Project Outcome Case Studies

Using Project Outcome with Summer Library Program to Track Impact Across Time and Strengthen Championship

Appleton Public Library (APL) first experienced the value of measuring outcomes through their ongoing use of the Impact Survey. Leadership viewed Project Outcome as an opportunity to extend outcome measurement to their Summer Library Program and support program improvement and communications with the library’s Board.


  • Library Name: Appleton Public Library
  • Library Location: Appleton, Wisconsin
  • Library Size: Medium-large (1 building, service area: 116,000)
  • Immediate Surveys Used: Summer Reading (Teen/Child, Caregiver, and Adult versions)

Data-Driven Changes Strengthen Summer Library Program, and Evidence of Patron Outcomes Supports Library Championship

APL offers a range of activities for children, teens, and adults as part of their Summer Library Program. In an online component of the program, patrons can earn rewards by completing missions, such as visiting a local nature preserve or the police department. These missions help patrons build connections with community resources and other community members through informal interactions. Project Outcome surveys conducted in 2016 showed that patrons benefited from the program, but found some of the missions confusing and hard to follow. APL has since improved the descriptions and layout of the missions, and they look forward to reviewing 2017 survey results to measure if these changes resulted in more patrons taking part in missions.

APL reports on the impacts of library programs and services to its Board based on the results of Project Outcome surveys and Impact Surveys. Library leaders have found that outcomes resonate with Board members, strengthening how they voice their support for the library. One leader shared, “I think [reporting on outcomes] really transformed conversations with our Board, so that they're much more interested… It lets us tell a more complete story about the library, and what we're offering… so they can understand it more fully… When you talk strictly in numbers, or outputs, it's not something that people can hold on to as clearly. And so when you start talking about outcomes and the impact that a library is having, that's where the true heart of what we're doing is. And our Board feels that, as well… It allows them to… have something more concrete to hold on to, and to talk to people about what the library does in a more complete way than ‘X number of people walk in the door every year’ or ‘X number of books walk out.’” A Board member shared, “The [outcome] data provides an objective story, backing up much more engaging stories from staff about serving the community with objective numbers… [and] includes things the Board may not think to ask for. This adds dimensions to how the Board considers the library's success in serving the community.”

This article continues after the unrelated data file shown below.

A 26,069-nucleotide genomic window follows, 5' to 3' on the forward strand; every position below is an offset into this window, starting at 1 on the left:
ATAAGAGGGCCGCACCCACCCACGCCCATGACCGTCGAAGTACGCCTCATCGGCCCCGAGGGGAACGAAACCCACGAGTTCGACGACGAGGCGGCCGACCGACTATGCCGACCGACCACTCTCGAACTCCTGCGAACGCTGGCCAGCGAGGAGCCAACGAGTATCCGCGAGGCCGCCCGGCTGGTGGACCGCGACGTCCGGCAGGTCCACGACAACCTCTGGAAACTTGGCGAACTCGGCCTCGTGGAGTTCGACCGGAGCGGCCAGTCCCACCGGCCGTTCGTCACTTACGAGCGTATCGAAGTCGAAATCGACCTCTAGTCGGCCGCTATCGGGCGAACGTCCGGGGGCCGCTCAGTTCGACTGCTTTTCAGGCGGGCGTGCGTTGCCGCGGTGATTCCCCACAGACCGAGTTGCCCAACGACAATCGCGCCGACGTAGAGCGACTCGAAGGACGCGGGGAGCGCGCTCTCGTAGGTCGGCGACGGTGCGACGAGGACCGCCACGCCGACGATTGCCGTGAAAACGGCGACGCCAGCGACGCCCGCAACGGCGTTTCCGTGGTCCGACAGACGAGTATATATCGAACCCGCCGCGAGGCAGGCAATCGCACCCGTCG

Survey Administration Adjustments Improve Response Rates

Getting patrons to fill out surveys has been a challenge for the library. When APL first started using Project Outcome surveys in 2015 for their Summer Library Program, they made the surveys available only on paper; in 2016, they made them available online. Each set of surveys produced valuable information, but fewer than 20 surveys were completed each year, and APL wanted more responses to better understand how to improve their programs and be more confident in their assessment of impact.